After a decision was made to uphold the firing of officer Erik Andrade on Wednesday, who was fired for his social media posts, NBC affiliate TMJ4 published a news report verifying that over 100 current and former Milwaukee police officers are sitting on what's called the Brady-Giglio list.
The officers on the Brady-Giglio list are officers that the district attorney's office believes may be problematic, due to either engaging in questionable acts or being accused of questionable acts while on-duty.
The Brady list was created in 1963, after a U.S. Supreme Court hearing of Brady v. Maryland.
The Supreme Court ruled that prosecutors have an obligation to disclose to the defense any and all evidence, including exculpatory evidence, that may benefit the defense.
Eleven years later after the Brady v. Maryland case*,* the Giglio v. United States case entered the court house.Chief Justice Burger stated in Giglio v. United States:
"When the reliability of a given witness may well be determinative of guilt or innocence, nondisclosure of evidence affecting credibility falls within this general rule.”
The general rule the Chief Justice was referring to was exculpatory disclosure.
One of the ways to be put on the Brady-Giglio list is by lying about breaking a law or policy.
While some departments with zero-tolerance policies fire officers on the spot, such as the Arkansas and New York State Police, not every department does. California has a statute, CA Gov. Code §3305.5(a), which states an officer cannot be fired or denied a promotion for being on the Brady list.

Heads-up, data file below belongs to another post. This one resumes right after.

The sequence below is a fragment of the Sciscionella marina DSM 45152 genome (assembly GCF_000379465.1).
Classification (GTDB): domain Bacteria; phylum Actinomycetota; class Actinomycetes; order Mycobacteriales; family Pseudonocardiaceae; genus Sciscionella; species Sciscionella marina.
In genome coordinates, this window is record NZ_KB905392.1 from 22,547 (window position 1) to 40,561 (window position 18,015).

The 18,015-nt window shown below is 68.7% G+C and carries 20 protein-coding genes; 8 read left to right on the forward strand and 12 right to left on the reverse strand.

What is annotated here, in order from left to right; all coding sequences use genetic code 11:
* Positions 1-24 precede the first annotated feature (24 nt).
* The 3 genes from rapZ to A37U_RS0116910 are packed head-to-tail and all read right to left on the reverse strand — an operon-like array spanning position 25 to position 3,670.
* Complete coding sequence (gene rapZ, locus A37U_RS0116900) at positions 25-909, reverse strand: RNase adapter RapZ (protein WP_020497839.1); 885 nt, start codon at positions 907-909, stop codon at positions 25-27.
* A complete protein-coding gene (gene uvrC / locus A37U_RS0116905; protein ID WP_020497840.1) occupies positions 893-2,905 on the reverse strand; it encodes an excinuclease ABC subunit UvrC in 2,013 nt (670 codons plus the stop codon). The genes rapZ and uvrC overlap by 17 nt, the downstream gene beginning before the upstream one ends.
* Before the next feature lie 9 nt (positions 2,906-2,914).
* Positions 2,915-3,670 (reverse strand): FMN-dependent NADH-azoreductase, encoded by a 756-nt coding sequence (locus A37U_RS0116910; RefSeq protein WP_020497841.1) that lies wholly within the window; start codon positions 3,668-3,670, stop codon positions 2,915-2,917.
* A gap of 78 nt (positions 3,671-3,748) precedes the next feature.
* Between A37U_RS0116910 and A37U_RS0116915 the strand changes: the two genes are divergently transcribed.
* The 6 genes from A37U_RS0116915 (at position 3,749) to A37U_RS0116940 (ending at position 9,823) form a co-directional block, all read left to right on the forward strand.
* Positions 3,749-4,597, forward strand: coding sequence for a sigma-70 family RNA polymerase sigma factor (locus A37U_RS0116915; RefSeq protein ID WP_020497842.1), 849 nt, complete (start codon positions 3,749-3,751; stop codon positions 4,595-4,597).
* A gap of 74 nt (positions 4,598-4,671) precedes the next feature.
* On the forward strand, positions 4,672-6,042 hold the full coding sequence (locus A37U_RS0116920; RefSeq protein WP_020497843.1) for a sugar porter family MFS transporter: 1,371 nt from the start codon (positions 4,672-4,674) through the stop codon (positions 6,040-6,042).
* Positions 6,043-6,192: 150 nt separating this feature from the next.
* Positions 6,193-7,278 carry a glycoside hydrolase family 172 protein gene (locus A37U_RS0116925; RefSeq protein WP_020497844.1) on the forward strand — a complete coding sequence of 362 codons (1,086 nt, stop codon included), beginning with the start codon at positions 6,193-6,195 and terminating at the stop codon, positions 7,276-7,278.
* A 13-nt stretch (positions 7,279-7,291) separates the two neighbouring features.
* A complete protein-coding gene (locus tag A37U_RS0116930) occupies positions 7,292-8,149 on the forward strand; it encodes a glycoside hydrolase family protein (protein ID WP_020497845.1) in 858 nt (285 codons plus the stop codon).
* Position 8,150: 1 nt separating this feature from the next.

"(a) A punitive action, or denial of promotion on grounds other than merit, shall not be undertaken by any public agency against any public safety officer solely because that officer's name has been placed on a Brady list, or that the officer's name may otherwise be subject to disclosure pursuant to Brady v. Maryland (1963) 373 U.S. 83 ."
When the concerns regarding the list was brought to the attention of the head of the Public Safety and Health Committee by TMJ4, both Alderman Bob Donovan and Alderman Terry Witkowski were unaware of the list.Witkowski stated:
"You wonder why they're police officers or why they're still police officers if they're not credible."
"It's frustrating certainly that we weren't made aware that this exists."
Chief Alfonso Morales, also made a statement regarding the Brady-Giglio list.
"By removing that tool, the ability to testify, that basically puts me as a leader of the city of Milwaukee Police Department in a position to say I can't use this officer out on the streets," Morales stated, according TMJ4.
Currently, the list the District Attorney's office has contains the names of 156 law enforcement officers, meaning that 40 come from other departments.
Andrade went to Facebook mocking Sterling Browns arrest hours after he was arrested.
After the department released video of the arrest, Andrade also went to Facebook again.
In September, an officer was fired from the department for using his service weapon while drunk.